Maine Capitol Rioter, Kyle Fitzsimons, Sentenced to 7 Years for Attacking Officers and Attempting to Overturn Democracy

Kyle Fitzsimons, a 39-year-old man from Maine, has been sentenced to 87 months, or seven years and three months, in federal prison for his involvement in the January 6th Capitol riot. This sentence is less than half of what prosecutors had requested. Fitzsimons has already served 29 months, or two years and five months, in jail since his arrest, which means he could potentially be freed in less than five years. The sentence was imposed by Judge Rudolph Contreras, who found Fitzsimons guilty on all 11 counts, including seven felonies, in a trial last summer. The sentencing took place at the end of a three-hour hearing on Thursday in U.S. District Court in Washington, D.C.

Federal prosecutors had asked the judge to sentence Fitzsimons to 15-and-a-half years in prison for violently trying to overturn democracy and assaulting law enforcement officers, as seen in the extensive Capitol surveillance and police body camera videos. Contreras stated that the federal guidelines pointed to a sentence range of 121 to 151 months, or 10 to 12 1/2 years, but he decided to depart from that range.

During the hearing, Fitzsimons, wearing an orange jail jumpsuit, addressed the court for four minutes, expressing remorse for his actions. He tearfully apologized to the court, his family, and anyone else he may have disappointed. The trial evidence and testimony showed Fitzsimons engaging in a four-minute spree of violence, which the judge referred to as “a single burst of frenzied fury.” He threw a wooden arrow bow like a spear, striking a Washington Metropolitan police officer in the head. He also pulled the mask off another officer, causing him to inhale pepper spray, and dragged a Capitol Police sergeant to the ground by his riot shield strap, injuring his shoulder. Additionally, Fitzsimons waded into the group of officers guarding the Capitol’s western terrace entrance, attacking them with his fists.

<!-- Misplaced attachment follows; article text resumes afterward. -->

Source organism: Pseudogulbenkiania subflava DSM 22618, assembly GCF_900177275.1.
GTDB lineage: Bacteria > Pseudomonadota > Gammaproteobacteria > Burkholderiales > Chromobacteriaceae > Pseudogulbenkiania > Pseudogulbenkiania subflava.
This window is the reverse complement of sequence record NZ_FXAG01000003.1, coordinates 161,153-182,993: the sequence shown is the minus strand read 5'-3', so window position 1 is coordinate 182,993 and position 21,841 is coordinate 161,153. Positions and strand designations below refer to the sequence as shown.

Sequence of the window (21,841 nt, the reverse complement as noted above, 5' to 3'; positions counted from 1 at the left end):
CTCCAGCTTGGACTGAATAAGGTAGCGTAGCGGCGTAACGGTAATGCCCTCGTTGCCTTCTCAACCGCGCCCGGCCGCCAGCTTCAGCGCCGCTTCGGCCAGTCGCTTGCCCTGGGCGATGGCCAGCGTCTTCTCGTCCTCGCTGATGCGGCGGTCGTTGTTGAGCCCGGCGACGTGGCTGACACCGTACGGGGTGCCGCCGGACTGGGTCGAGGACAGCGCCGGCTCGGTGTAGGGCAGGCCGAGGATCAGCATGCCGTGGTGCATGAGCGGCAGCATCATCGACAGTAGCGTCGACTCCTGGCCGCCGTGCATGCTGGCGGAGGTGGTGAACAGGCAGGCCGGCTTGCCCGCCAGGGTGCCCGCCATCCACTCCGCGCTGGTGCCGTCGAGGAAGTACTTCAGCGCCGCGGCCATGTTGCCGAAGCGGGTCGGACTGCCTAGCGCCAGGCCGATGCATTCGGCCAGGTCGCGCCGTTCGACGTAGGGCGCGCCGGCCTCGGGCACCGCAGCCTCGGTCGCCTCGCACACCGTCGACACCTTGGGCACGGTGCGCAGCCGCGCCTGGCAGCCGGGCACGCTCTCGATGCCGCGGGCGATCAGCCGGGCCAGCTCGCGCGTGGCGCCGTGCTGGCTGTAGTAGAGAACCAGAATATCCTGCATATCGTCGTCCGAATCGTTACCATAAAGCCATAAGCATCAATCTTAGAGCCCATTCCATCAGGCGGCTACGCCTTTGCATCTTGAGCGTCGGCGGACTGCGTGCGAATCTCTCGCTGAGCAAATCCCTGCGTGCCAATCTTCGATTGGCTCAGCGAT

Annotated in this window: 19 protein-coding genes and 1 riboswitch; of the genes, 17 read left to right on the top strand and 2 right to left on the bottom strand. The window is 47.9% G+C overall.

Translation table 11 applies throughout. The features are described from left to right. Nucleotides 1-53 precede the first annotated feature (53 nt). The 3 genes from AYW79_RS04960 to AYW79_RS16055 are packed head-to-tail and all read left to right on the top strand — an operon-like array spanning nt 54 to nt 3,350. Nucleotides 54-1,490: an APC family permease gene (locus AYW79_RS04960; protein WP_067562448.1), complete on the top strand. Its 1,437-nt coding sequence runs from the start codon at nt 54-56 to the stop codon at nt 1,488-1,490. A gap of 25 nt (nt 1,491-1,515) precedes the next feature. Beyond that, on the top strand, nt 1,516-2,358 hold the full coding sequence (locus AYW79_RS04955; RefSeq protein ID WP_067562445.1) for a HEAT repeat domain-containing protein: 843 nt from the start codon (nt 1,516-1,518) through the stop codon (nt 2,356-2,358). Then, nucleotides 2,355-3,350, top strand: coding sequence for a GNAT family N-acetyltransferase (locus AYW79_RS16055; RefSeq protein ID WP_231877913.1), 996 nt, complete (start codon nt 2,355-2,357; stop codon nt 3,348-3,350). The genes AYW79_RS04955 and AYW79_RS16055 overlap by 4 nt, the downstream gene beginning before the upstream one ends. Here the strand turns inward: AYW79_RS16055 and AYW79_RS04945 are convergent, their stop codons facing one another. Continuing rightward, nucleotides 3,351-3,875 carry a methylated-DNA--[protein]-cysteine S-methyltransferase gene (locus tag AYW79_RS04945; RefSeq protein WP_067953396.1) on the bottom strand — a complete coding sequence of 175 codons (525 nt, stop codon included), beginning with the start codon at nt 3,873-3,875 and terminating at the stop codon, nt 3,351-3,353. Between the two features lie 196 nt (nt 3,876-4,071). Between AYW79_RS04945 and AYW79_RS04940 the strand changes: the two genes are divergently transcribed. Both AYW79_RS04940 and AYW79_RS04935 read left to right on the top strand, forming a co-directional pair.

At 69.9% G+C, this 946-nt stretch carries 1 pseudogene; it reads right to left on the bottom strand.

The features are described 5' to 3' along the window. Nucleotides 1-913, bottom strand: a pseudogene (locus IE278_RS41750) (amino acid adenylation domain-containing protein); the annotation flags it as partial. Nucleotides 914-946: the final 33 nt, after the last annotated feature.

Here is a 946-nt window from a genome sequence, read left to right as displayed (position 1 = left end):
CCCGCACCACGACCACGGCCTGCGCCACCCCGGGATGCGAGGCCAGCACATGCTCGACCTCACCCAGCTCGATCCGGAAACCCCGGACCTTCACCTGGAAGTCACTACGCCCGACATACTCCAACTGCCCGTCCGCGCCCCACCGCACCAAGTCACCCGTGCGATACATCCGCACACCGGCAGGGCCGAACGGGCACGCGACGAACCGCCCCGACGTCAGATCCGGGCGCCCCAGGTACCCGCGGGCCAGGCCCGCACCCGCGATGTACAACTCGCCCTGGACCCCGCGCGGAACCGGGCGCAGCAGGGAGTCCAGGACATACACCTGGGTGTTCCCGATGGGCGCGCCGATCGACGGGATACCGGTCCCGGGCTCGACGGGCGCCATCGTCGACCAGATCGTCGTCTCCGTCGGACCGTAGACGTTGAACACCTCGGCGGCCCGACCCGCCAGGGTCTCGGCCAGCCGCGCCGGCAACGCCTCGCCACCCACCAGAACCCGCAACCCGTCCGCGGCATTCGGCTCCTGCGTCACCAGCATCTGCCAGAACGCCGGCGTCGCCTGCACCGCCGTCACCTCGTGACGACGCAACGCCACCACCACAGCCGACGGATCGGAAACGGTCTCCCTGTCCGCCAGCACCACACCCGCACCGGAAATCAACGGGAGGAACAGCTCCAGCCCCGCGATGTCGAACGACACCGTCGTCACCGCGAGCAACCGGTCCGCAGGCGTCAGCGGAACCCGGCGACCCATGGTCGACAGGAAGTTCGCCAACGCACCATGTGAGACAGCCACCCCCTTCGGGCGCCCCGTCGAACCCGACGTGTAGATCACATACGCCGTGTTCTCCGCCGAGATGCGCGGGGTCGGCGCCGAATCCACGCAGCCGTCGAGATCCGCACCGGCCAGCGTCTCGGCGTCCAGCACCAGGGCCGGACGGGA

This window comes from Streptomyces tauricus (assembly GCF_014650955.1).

Aquilino Gonell, the former sergeant who was injured by Fitzsimons, testified during the trial, stating that the defendant’s actions had changed the course of his life. Gonell revealed that during the chaos, he considered shooting Fitzsimons but refrained from doing so. Prosecutor Michael Gordon described January 6th as one of the darkest days in American history, with Fitzsimons at the center of it, calling him a “one man wrecking ball.”

Defense attorney Jonathan McDonald, a federal public defender, argued that Fitzsimons had been “delusional” and believed he was following the orders of former President Trump to stop the certification of his 2020 election loss to Joe Biden by storming the Capitol. Fitzsimons admitted his wrongdoing, stating that he initially resisted believing that he had endangered the republic but now understands the truth.

Fitzsimons did not testify at the trial and waived his right to a jury decision. Judge Contreras noted that Fitzsimons and other rioters engaged in “brutal hand-to-hand combat described as medieval in nature,” resulting in over 100 officers being injured. As of now, 1,069 individuals from nearly all 50 states have been charged in the January 6th investigation, with 594 having pleaded guilty. Fitzsimons is one of 98 defendants who were convicted at a contested trial. Six other men from Maine have also been charged in connection with the riot. Fitzsimons, who moved to Maine with his wife and daughter, expressed regret for missing out on his daughter’s early years and stated his eagerness to rebuild his home and family after serving his sentence.